The human mind is miraculous. That we have the capacity to recall and relive beautiful moments is a blessing. The smell of rain can bring me back to summer evenings on my favourite swing on the covered porch at the cottage. The taste of maple walnut ice cream has me sitting in a sunny kitchen with my grandfather. Anything from the Deep Purple Machine Head album and I’m hanging with my grade 10 boyfriend. The colour orange makes me smile – always. Maybe it’s because in 1967 I had a pair of orange patent leather sling back shoes with a flower on the front that made me feel like a fashion model. A hand cradling the side of my head and I feel safe. I’m not entirely sure why, but I won’t question it. It simply is and I love the feeling.
For all the beautiful memories there are equally horrific ones. Some are probably pretty easy for most people to understand but some surprise even me. How can it be that a certain gait can cause my heart to start racing? Or sometimes just one word spoken in a certain tone…..or the cadence of a sentence overheard in a coffee shop has me trembling. Sitting in a team meeting at work and suddenly a wave of panic rolls in from seemingly nowhere. Struggling to regain composure and trying to understand what is happening, what has caused my brain to try to take me back to that room where my abuser first touched me. Feet planted firmly on the ground and in a nano-second that seems like an eternity, I am 5 again. I tell my brain to STOP and come back to present. Upon reflection I realize that the trigger was the simple act of someone not acknowledging my presence. Talking around me but not looking at me. That very act has reminded me that I am not worthy. That I am so dirty that no one wants to even look at me. SHAME has rushed in.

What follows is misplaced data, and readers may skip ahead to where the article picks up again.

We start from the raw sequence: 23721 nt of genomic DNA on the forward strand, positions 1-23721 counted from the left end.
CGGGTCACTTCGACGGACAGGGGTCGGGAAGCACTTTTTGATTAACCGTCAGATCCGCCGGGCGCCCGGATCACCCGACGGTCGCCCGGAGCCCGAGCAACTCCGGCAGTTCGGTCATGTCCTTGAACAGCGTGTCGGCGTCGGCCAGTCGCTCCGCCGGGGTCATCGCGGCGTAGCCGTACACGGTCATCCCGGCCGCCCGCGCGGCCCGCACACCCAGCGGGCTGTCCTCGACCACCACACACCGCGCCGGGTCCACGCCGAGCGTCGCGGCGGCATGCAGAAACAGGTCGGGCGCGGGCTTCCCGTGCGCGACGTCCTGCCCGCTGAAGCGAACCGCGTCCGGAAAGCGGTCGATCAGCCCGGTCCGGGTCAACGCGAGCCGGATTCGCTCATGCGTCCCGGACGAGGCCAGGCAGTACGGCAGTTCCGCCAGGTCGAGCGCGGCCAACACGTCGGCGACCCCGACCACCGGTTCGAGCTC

Triggers are a fact of life for survivors of childhood sexual abuse. I’ve had years where they overtook my life and so I did everything I could to numb myself. (that’s at least ten blog posts worth of content..) Where I am now is a different place. I’ve done a lot of work with some therapists and other survivors and learned to move through them. I understand the triggers. And if or when I don’t, I’ve learned how to ground myself and minimize the impact of the memory.
I have a few methods I use to get back to ‘now. One of them is a touchstone. A beautiful piece of amethyst that is smooth and soothing. It was given to me at a survivors group and I treasure it. When I am in a particularly bad place, I pull it out and work it between my fingers. It reminds me that I am not alone. That I am safe. That the past is that. I am now okay and strong and able to make a CHOICE. My choice is to continue to THRIVE and in doing so help others.
What are your triggers? What have you found to help you get through them?